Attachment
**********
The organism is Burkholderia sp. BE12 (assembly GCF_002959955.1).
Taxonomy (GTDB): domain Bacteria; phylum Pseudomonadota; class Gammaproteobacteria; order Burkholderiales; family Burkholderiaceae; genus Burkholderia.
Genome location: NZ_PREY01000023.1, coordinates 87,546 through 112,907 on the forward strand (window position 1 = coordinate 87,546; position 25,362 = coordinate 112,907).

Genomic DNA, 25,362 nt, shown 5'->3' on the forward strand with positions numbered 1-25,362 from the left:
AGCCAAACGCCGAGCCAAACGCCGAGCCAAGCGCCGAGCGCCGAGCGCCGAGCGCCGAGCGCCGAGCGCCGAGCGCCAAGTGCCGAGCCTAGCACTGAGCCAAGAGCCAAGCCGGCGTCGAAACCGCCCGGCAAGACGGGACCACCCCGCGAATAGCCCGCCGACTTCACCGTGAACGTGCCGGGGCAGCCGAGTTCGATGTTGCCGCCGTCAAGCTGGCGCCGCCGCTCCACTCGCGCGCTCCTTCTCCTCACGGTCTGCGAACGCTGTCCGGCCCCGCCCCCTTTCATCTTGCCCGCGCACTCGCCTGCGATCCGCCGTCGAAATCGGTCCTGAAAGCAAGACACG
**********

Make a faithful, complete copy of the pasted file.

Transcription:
The organism is Burkholderia sp. BE12 (assembly GCF_002959955.1).
Taxonomy (GTDB): domain Bacteria; phylum Pseudomonadota; class Gammaproteobacteria; order Burkholderiales; family Burkholderiaceae; genus Burkholderia.
Genome location: NZ_PREY01000023.1, coordinates 87,546 through 112,907 on the forward strand (window position 1 = coordinate 87,546; position 25,362 = coordinate 112,907).

Genomic DNA, 25,362 nt, shown 5'->3' on the forward strand with positions numbered 1-25,362 from the left:
AGCCAAACGCCGAGCCAAACGCCGAGCCAAGCGCCGAGCGCCGAGCGCCGAGCGCCGAGCGCCGAGCGCCGAGCGCCAAGTGCCGAGCCTAGCACTGAGCCAAGAGCCAAGCCGGCGTCGAAACCGCCCGGCAAGACGGGACCACCCCGCGAATAGCCCGCCGACTTCACCGTGAACGTGCCGGGGCAGCCGAGTTCGATGTTGCCGCCGTCAAGCTGGCGCCGCCGCTCCACTCGCGCGCTCCTTCTCCTCACGGTCTGCGAACGCTGTCCGGCCCCGCCCCCTTTCATCTTGCCCGCGCACTCGCCTGCGATCCGCCGTCGAAATCGGTCCTGAAAGCAAGACACG